Dave didn’t return home permanently from Rancho Los Amigos until about 18 months later when I was 9. There was not that much crossover time for Scott or Anne living with him as their lives were developing and full on their own as they should have been. Anne was in high school and busy growing her budding relationship with her now-husband of like a hundred years already. Whatever that math is, that long. Scott had graduated high school and was focused on making a career for himself. Linda was already long gone. That left me the youngest at 9 and Dave the oldest, 20, at home basically, full time.

I lived at home another roughly 20 years at least with him. I never thought about how much more contact I had with Dave after his accident than my siblings. I am not bragging, nor am I suggesting that Dave was closest to me because we were in closer physical contact than any of our other siblings after his accident. I cannot suggest that at all. I can’t even theorize if Dave was closer to any one of us because he never for one moment shared a vibe to hint one way or another. When in his presence, he had that ability to make you feel like you were the most important person in the world to him, exactly who he wanted to be hanging out with. And I don’t mean that he turned the charm on or off. I mean he exuded such warmth at all times that he was magnetic and a pleasure to hang out with. I think secretly each of us assumes WE were his closest sibling because at that moment it was true. Dave lived that strongly in the moment of the here and now to be all in with you.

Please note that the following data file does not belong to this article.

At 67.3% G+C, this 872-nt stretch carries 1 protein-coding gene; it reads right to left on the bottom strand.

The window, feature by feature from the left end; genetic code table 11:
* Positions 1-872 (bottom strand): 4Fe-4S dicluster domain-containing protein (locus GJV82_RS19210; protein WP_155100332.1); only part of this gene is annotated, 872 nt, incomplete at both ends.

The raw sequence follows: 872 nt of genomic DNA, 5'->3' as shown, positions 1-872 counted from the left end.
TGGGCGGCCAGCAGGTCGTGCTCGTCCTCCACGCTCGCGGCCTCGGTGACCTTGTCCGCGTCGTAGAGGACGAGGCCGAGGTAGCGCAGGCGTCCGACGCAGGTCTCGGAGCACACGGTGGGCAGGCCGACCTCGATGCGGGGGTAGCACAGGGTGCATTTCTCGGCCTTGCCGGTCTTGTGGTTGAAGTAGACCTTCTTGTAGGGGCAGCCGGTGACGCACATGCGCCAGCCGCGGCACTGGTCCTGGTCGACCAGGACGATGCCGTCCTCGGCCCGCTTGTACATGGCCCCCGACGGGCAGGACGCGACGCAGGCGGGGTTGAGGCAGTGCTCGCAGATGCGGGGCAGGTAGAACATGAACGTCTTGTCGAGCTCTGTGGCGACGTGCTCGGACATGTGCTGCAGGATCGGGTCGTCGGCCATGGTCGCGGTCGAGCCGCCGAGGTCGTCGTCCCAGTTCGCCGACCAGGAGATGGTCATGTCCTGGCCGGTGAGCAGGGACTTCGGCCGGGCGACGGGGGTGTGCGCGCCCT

I know without a doubt that I nagged him to write his autobiography more than my siblings. I have felt like I have this particular role in finishing writing what he barely started because of my background, or because I was actually meeting with him regularly to help him in his process, or because I have time to do so. The more I researched, met with his friends and asked family members questions, I kept experiencing giving more information away than receiving anything new. Turns out that I am the keeper of my brother’s stories.